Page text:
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Re: Problem with function

  • To: mathgroup at
  • Subject: [mg48388] Re: Problem with function
  • From: Bill Rowe <readnewsciv at>
  • Date: Wed, 26 May 2004 02:42:00 -0400 (EDT)
  • Sender: owner-wri-mathgroup at

On 5/25/04 at 7:17 AM, paker_wawa at (DJkapi) wrote:

>>Use UnitStep to define g i.e.,

>>g = t(UnitStep[t] - UnitStep[t - 1]) + (1.5 - .5 t)(UnitStep[t -
>>1] - UnitStep[t - 3])

>>then you can do

>>Plot[g, {t,-1,4}, PlotRange->All];

>>to plot the function and

>>FourierTransform[g, t, w] to get the Fourier transform -- To reply
>>via email subtract one hundred and four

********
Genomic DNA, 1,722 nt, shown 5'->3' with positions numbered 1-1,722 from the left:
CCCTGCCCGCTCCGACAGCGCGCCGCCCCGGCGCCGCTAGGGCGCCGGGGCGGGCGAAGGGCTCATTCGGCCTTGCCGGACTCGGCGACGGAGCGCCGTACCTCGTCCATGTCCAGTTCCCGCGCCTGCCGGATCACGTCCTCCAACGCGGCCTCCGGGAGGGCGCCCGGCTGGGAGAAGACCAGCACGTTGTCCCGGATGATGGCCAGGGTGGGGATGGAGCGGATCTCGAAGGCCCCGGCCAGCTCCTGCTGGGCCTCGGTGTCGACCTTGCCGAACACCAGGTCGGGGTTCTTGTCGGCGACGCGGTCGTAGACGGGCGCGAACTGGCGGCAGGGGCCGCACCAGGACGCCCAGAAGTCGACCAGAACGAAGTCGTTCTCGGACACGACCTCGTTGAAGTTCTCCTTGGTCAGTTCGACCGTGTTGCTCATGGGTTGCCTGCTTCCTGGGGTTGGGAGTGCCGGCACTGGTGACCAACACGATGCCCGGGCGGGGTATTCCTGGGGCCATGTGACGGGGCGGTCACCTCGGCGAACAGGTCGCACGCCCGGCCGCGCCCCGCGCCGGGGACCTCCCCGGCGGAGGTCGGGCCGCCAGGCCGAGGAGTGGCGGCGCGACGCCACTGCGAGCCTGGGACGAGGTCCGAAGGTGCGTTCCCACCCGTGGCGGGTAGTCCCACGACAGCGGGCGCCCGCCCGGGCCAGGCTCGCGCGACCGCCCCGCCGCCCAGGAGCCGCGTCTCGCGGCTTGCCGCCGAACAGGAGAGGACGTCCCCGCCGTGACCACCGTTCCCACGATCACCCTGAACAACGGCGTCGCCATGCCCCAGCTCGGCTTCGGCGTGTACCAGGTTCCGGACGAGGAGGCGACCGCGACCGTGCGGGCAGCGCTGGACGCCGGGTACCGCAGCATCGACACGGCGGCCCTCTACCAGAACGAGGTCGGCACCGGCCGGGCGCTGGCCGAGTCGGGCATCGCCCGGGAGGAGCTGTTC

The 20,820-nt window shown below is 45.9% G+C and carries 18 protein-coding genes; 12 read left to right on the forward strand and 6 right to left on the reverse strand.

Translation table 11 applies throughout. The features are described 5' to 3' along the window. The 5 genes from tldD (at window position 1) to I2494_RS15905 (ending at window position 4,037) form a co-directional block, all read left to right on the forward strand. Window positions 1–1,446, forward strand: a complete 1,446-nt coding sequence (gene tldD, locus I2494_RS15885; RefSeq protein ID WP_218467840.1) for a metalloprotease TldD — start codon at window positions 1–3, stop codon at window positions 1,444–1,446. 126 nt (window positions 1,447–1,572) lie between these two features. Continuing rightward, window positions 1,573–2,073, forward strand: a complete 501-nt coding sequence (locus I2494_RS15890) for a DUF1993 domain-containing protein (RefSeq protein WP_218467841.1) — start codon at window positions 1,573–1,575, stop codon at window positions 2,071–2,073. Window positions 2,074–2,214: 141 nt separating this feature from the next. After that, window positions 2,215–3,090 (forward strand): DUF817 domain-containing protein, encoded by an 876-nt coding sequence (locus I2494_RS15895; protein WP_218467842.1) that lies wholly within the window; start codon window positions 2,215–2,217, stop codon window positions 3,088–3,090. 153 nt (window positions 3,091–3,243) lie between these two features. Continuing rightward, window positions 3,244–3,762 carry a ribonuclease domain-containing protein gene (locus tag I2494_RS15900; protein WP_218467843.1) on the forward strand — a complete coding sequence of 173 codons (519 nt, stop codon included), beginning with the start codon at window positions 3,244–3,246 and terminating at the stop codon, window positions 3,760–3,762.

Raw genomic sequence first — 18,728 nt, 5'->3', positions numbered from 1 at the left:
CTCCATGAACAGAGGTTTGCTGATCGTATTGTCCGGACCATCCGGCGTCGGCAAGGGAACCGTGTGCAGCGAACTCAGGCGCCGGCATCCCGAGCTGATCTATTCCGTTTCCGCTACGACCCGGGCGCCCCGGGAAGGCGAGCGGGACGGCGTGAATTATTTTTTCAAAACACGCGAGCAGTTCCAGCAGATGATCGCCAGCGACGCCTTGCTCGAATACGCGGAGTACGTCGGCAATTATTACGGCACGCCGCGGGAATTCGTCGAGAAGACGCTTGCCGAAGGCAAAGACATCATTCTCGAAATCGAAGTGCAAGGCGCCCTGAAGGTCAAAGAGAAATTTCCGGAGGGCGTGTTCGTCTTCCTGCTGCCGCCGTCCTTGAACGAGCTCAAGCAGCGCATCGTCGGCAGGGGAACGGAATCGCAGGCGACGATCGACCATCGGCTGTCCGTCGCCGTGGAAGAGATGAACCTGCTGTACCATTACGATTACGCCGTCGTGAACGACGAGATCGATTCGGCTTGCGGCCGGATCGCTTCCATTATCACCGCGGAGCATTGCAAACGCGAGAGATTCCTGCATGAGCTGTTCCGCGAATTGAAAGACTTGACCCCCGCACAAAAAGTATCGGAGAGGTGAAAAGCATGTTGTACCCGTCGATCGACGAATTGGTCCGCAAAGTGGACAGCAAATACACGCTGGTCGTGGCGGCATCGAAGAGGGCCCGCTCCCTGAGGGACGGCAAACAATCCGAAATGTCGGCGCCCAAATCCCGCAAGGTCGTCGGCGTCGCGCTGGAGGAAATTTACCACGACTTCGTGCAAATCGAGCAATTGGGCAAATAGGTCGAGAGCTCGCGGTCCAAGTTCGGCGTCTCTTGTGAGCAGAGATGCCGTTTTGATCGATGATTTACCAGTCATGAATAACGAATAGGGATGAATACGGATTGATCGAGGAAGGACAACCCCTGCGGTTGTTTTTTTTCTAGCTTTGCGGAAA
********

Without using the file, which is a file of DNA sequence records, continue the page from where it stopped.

>Thanks for your answer. I have one more question. Is it possible to
>plot the result of FourierTransform? I have tried in the same way
>as you have done with the function but i got an error message.

It is possible to plot any function that outputs real values. Typically, a Fourier transform of a real valued function will be a complex valued function. It isn't possible to directly plot a complex valued function. You can plot either the magnitude of the complex values or the phase. That is if

f = FourierTransform[g, t, w];


Plot[Abs@f, {w, 0, 2 Pi}]

would plot the magnitude and

Plot[Arg@f, {w, 0, 2 Pi}]

would plot the phase

Alternatively, you could do 

Plot[Re@f, {w, 0, 2 Pi}] or
Plot[Im@f, {w, 0, 2 Pi}]

You also might want to look at the packages Graphics`ComplexMap` and Graphics`ArgColors`
To reply via email subtract one hundred and four

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